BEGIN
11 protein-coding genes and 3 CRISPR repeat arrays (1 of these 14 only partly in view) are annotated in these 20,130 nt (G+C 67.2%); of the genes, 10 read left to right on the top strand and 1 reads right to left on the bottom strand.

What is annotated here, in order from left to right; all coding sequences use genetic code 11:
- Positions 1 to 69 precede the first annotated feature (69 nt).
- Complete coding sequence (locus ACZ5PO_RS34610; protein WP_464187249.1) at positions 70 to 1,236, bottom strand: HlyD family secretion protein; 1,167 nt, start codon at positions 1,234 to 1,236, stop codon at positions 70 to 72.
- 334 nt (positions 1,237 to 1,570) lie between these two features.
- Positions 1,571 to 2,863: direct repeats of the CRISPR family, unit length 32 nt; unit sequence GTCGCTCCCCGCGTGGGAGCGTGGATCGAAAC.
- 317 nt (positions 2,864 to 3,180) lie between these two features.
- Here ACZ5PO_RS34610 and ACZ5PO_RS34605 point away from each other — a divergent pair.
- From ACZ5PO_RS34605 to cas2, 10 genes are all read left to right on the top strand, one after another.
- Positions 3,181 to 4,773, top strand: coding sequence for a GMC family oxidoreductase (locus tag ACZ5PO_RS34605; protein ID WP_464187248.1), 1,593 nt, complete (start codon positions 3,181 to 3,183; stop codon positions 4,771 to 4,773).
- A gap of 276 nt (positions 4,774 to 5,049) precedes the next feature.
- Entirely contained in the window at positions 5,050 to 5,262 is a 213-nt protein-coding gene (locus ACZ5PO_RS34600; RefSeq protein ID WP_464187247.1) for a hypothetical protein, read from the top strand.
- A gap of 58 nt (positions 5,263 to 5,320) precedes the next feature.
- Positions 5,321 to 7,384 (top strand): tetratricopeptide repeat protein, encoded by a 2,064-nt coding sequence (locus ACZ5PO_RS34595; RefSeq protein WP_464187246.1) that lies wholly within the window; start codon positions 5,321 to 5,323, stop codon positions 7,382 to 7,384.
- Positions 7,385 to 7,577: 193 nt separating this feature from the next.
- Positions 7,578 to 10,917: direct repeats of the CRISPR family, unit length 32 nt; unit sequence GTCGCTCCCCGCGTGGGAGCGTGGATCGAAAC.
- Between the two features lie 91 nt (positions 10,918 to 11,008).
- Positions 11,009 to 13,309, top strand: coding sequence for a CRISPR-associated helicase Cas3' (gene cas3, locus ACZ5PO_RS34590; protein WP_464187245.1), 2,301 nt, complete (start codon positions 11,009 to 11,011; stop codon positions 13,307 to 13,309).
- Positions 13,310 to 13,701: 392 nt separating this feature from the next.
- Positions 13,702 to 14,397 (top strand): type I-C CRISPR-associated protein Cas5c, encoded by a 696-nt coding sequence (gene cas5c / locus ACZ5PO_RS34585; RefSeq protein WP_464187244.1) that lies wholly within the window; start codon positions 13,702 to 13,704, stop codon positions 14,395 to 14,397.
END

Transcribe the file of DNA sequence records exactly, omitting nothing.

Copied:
11 protein-coding genes and 3 CRISPR repeat arrays (1 of these 14 only partly in view) are annotated in these 20,130 nt (G+C 67.2%); of the genes, 10 read left to right on the top strand and 1 reads right to left on the bottom strand.

What is annotated here, in order from left to right; all coding sequences use genetic code 11:
- Positions 1 to 69 precede the first annotated feature (69 nt).
- Complete coding sequence (locus ACZ5PO_RS34610; protein WP_464187249.1) at positions 70 to 1,236, bottom strand: HlyD family secretion protein; 1,167 nt, start codon at positions 1,234 to 1,236, stop codon at positions 70 to 72.
- 334 nt (positions 1,237 to 1,570) lie between these two features.
- Positions 1,571 to 2,863: direct repeats of the CRISPR family, unit length 32 nt; unit sequence GTCGCTCCCCGCGTGGGAGCGTGGATCGAAAC.
- 317 nt (positions 2,864 to 3,180) lie between these two features.
- Here ACZ5PO_RS34610 and ACZ5PO_RS34605 point away from each other — a divergent pair.
- From ACZ5PO_RS34605 to cas2, 10 genes are all read left to right on the top strand, one after another.
- Positions 3,181 to 4,773, top strand: coding sequence for a GMC family oxidoreductase (locus tag ACZ5PO_RS34605; protein ID WP_464187248.1), 1,593 nt, complete (start codon positions 3,181 to 3,183; stop codon positions 4,771 to 4,773).
- A gap of 276 nt (positions 4,774 to 5,049) precedes the next feature.
- Entirely contained in the window at positions 5,050 to 5,262 is a 213-nt protein-coding gene (locus ACZ5PO_RS34600; RefSeq protein ID WP_464187247.1) for a hypothetical protein, read from the top strand.
- A gap of 58 nt (positions 5,263 to 5,320) precedes the next feature.
- Positions 5,321 to 7,384 (top strand): tetratricopeptide repeat protein, encoded by a 2,064-nt coding sequence (locus ACZ5PO_RS34595; RefSeq protein WP_464187246.1) that lies wholly within the window; start codon positions 5,321 to 5,323, stop codon positions 7,382 to 7,384.
- Positions 7,385 to 7,577: 193 nt separating this feature from the next.
- Positions 7,578 to 10,917: direct repeats of the CRISPR family, unit length 32 nt; unit sequence GTCGCTCCCCGCGTGGGAGCGTGGATCGAAAC.
- Between the two features lie 91 nt (positions 10,918 to 11,008).
- Positions 11,009 to 13,309, top strand: coding sequence for a CRISPR-associated helicase Cas3' (gene cas3, locus ACZ5PO_RS34590; protein WP_464187245.1), 2,301 nt, complete (start codon positions 11,009 to 11,011; stop codon positions 13,307 to 13,309).
- Positions 13,310 to 13,701: 392 nt separating this feature from the next.
- Positions 13,702 to 14,397 (top strand): type I-C CRISPR-associated protein Cas5c, encoded by a 696-nt coding sequence (gene cas5c / locus ACZ5PO_RS34585; RefSeq protein WP_464187244.1) that lies wholly within the window; start codon positions 13,702 to 13,704, stop codon positions 14,395 to 14,397.